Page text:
Critics’ Picks

Ernst Fischer, Blind Date 1, 2012, books, dimensions variable.

New York

Ernst Fischer

253 36th St
November 24–January 1

Freud once wrote that when “a dream is written out it may perhaps fill half a page. The analysis setting out the dream-thoughts underlying it may occupy six, eight, or a dozen times as much space.” In the same way, it’s possible to make a quick inventory of the objects around the faux living room that comprises Ernst Fischer’s “Greedy Fish”: A picture on the wall depicts a Cash Money Records–style blinged-out dollar sign superimposed on a photo of a red snapper’s eye; a coffee table bears the word “credit”—a microphotograph of the imprint on a bar of silver; on the bookshelf, volumes of theory are pressed together with children’s books in a series of “blind dates.” But sitting—or lying—down on the couch in this simulated parlor, and trying to decode the latent thoughts underlying the eccentric collection of objects, gradually results in a deluge of meanings.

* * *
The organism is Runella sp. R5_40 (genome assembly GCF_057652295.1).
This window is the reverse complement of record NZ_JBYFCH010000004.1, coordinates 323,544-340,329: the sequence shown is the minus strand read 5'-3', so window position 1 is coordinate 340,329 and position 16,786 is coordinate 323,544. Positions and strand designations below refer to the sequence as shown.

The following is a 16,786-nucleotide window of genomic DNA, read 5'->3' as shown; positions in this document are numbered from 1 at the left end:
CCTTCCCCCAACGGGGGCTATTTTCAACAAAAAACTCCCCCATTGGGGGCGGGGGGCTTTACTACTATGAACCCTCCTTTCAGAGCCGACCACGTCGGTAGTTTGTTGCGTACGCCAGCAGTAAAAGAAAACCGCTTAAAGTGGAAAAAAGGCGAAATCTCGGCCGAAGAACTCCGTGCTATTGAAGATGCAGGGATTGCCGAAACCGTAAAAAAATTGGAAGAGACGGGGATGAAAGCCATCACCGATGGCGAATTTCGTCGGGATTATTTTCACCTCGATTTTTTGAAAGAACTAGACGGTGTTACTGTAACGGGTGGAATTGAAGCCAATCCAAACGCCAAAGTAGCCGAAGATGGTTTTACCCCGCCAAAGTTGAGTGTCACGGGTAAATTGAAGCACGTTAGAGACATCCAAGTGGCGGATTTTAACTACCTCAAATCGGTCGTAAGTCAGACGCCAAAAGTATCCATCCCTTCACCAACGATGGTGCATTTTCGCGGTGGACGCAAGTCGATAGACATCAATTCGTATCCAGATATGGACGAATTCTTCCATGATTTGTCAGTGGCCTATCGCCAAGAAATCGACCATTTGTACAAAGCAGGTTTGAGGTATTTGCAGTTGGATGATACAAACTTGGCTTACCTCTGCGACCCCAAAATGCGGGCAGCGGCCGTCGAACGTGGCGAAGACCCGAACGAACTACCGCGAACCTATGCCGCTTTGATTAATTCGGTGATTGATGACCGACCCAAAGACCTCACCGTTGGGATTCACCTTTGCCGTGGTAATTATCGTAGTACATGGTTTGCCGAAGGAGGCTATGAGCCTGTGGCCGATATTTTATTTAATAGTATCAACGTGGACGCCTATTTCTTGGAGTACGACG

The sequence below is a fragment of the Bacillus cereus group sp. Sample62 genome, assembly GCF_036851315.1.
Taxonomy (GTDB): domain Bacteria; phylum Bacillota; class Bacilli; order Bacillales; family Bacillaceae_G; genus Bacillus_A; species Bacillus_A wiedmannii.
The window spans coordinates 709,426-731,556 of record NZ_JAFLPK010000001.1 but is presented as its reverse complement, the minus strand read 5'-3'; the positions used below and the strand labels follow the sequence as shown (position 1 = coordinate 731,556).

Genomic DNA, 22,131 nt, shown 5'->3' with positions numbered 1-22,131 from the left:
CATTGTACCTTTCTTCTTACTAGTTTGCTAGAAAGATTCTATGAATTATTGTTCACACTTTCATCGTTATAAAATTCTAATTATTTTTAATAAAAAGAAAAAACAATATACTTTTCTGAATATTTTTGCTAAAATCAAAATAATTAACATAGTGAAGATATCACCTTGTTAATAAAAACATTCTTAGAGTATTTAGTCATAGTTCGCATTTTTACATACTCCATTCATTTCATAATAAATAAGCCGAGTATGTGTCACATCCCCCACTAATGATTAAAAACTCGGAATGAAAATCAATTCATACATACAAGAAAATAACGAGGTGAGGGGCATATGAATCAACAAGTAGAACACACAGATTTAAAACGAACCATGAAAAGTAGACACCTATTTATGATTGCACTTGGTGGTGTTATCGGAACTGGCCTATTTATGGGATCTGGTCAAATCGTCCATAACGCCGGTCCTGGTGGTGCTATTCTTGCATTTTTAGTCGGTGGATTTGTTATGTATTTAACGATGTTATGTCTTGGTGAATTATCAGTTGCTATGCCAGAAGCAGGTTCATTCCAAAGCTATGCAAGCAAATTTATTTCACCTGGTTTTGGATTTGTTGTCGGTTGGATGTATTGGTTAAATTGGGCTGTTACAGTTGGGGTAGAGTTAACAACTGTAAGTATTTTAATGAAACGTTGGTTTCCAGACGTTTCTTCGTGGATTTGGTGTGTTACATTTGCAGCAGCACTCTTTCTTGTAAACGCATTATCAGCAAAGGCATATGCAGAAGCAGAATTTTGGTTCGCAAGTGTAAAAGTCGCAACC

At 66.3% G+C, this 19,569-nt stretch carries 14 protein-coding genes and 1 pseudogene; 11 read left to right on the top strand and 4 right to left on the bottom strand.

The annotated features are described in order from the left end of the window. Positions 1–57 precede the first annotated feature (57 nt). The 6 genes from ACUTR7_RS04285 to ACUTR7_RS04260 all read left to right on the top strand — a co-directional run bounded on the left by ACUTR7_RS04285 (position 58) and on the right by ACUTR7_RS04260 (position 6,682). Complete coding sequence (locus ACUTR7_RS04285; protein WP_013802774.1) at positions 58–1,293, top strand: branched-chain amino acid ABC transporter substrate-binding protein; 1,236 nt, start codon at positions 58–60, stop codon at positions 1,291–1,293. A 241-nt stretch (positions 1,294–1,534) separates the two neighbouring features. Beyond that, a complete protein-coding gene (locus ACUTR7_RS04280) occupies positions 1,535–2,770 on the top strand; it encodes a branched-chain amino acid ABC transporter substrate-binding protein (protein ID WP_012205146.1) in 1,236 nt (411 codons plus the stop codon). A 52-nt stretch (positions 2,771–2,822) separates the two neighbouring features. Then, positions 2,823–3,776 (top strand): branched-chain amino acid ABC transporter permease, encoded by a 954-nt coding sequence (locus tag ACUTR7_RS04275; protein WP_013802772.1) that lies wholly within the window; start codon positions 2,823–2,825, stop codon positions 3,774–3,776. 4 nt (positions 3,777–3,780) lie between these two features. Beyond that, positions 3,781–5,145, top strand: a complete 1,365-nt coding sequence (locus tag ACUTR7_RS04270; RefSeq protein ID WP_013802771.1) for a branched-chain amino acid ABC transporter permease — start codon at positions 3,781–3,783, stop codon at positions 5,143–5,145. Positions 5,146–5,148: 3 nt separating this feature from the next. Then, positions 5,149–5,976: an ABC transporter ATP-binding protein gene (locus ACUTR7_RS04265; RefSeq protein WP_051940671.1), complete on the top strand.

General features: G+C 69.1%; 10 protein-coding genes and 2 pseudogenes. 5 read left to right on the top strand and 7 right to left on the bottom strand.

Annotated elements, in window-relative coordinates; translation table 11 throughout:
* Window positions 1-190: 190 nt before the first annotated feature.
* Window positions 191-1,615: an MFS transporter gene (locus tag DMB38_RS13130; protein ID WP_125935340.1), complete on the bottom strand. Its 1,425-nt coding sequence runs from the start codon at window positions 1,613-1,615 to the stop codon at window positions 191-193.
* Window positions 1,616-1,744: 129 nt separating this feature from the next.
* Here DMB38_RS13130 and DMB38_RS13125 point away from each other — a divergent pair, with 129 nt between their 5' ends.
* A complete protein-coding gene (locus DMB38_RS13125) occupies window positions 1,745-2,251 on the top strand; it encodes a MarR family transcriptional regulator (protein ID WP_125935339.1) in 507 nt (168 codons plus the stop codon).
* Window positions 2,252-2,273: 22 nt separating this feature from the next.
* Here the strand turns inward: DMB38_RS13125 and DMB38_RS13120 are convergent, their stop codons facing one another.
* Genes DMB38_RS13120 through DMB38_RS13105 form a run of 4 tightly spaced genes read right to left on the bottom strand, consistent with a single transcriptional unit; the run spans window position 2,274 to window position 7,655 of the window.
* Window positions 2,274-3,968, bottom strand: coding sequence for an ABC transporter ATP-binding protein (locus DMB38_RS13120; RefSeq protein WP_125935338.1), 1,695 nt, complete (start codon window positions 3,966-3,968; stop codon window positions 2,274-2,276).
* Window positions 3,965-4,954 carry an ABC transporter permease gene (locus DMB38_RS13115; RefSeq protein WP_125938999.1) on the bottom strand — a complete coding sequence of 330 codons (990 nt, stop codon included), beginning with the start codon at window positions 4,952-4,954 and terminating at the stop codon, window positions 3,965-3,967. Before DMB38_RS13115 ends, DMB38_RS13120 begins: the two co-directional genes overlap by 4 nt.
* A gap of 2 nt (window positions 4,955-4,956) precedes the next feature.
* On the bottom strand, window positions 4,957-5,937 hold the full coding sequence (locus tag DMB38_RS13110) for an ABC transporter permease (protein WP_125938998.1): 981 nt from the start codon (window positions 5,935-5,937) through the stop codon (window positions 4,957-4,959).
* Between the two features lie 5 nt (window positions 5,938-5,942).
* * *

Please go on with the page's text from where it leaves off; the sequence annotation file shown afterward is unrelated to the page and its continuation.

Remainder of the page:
On the one hand, the eponymous fish’s eye is a stylish and cartoonish little ideogram that elicits a smirk. On the other hand, it’s a dark and cynical nightmare about the nature of art: a dead, vile object that bears an emblem of commerce at its most vulgar and base. The “blind dates” of smooching books on the shelf form playful and elegant little sculptures that call to mind the intellectual pleasure of reading and thinking. They could also equally be biting satire about the meaningless proliferation of theories that we use to understand art: These fancy books are not for an actual reader but are simply closed in on themselves, and could even be imagined to be fornicating like a monstrous race of insects. The manifold possibilities that spill forth are disconcerting and refreshing.